Logistic regression models were used to estimate odds of becoming overweight or obese

(1) Overweight participants in the highest MDS were less likely to become obese

OR (95 % CI) of becoming obese for F and M, respectively

 +0.69, (0.54–0.89)

 +0.68, (0.53–0.89)

(2) There was no significant association between MDS and incidence of overweight

OR (95 % CI) of becoming overweight for F and M, respectively

 +0.99 (0.78, 1.25)

 +1.11 (0.81–1.52)

(1) There was inverse significant association between MDS and becoming obese

(2) High MD adherence was not associated with overweight incidence in women and men

Underreporting of dietary data, age, physical activity, education, centre, height, smoking status, season, follow-up time, changes in employment status during follow-up, use of special diets, parity and menopause in women and history of chronic diseases (cancer, diabetes or heart diseases) at baseline or follow-up

7

Romaguera et al. [37]

(1) Wt gain in 5-year F/U

(2) Overweight or obesity incidence in 5-years of F/U (BMI ≥25 kg/m2)

(1) Multiple linear regression between rMED and 5-year wt gain

(2) Logistic regression to examine the association between a 2-point increase in rMED and becoming overweight

(1) Those in the highest tertile of rMED had less wt gain −0.16 kg (CI 95 %: −0.24, −0.07) and −0.04 kg (−0.07, −0.02) for the combined results

(2) Overall results showed that a 2-point increase in the rMED was associated with becoming overweight after compounding (?) the result from all the cohorts

OR (CI 95 %): 0.97 (0.95, 0.99)

There is a significant inverse association between MDP and becoming overweight or obese

Sex, age, baseline BMI, follow-up time, educational, physical activity, smoking, TEI and misreporting of EI

WT weight, EI energy intake

Table 1.4

Conclusions and significance of included studies

 

References

Was there an inverse relationship between diet quality and body weight change?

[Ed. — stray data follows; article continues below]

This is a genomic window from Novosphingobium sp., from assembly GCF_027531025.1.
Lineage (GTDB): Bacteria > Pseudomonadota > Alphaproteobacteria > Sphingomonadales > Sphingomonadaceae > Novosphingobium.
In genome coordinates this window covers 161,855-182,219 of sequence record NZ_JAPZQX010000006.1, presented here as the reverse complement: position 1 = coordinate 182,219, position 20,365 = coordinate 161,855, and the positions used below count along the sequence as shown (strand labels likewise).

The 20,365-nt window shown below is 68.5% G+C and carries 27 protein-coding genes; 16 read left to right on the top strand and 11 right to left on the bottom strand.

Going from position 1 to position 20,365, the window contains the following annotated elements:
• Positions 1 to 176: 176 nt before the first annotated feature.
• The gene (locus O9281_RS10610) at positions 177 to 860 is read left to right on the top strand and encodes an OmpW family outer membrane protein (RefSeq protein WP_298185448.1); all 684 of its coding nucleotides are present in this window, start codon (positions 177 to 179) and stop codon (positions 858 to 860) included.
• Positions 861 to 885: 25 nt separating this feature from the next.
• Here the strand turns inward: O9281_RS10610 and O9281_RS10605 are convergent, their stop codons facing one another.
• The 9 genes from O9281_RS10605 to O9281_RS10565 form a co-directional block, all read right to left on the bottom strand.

Were the results significant?

1

Quatromoni et al. [24]

Y

Y

2

Kimokoti et al. [1]

N

N

However, there was inverse correlation between women who quit smoking in the lowest FNRS and higher weight gain in women only

Y in former smokers in the lowest FNRS tertile gain more weight than other in highest tertile

3

Wolongevicz et al. [33]

Y

Y

4

Beunza et al. [34]

Y in 6 diet quality indexes

Y in 4 indexes

N in two indexes

5

Sanchez-Villegas et al. [35]

Y

N

6

Mendez et al. [36]

Y of becoming obese

Y of becoming obese among the overweight only

N of becoming overweight

N of becoming overweight

7

Romaguera et al. [37]

Y

Y

Table 1.5

Quality assessment for included studies

 

References

(1) Is the sample representative of patients in the population as a whole?

Was everyone assessed at the same follow-up time?

Are the confounding factors identified and strategies to deal with them stated?

Are outcome assessed using objective criteria?

Was follow-up carried out over a sufficient time period?

Were the people who withdrew described and included in the analysis?

Were the outcome measured in reliable way?

Was appropriate statistical analysis used?

The total

1

Quatromoni et al. [24]

U

Y

Y

Y

Y

U

Y

Y

2U 6Y

2

Kimokoti et al. [1]

U

Y

Y

Y

Y

U

Y

Y

2U, 6Y

3

Wolongevicz et al. [33]

U

Y

Y

Y

Y

U

Y

Y

2U, 6Y

4

Beunza et al. [34]

N

N

Y

N

Y

U

Y

Y

1U, 3N, 4Y

5

Sanchez-Villegas et al. [35]

N

Y

Y

N

Y

U

Y

Y

1U, 2N, 5Y

6

Mendez et al. [36]

Y

Y

Y

N

Y

U

Y

Y

1U, 1N, 6Y

7

Romaguera et al. [37]

N

N

Y

N

Y

U

N

Y

1U, 4N, 2Y

 

The total

3U, 1Y, 3N

1N, 6Y

7Y

3Y 4N

7Y

7U

1N, 6Y

7Y

 

U unclear, N no, Y yes

Of 2,304 studies originally identified, seven met all inclusion criteria. These examined the association between overall diet quality and weight change, BMI or obesity incidence and used different methodologies to evaluate dietary patterns. One study [24] used the diet quality index (DQI), two studies [1] used the Framingham Nutritional Risk Score (FNRS) and four studies used different scoring methods to assess adherence to the Mediterranean dietary patterns (MDP).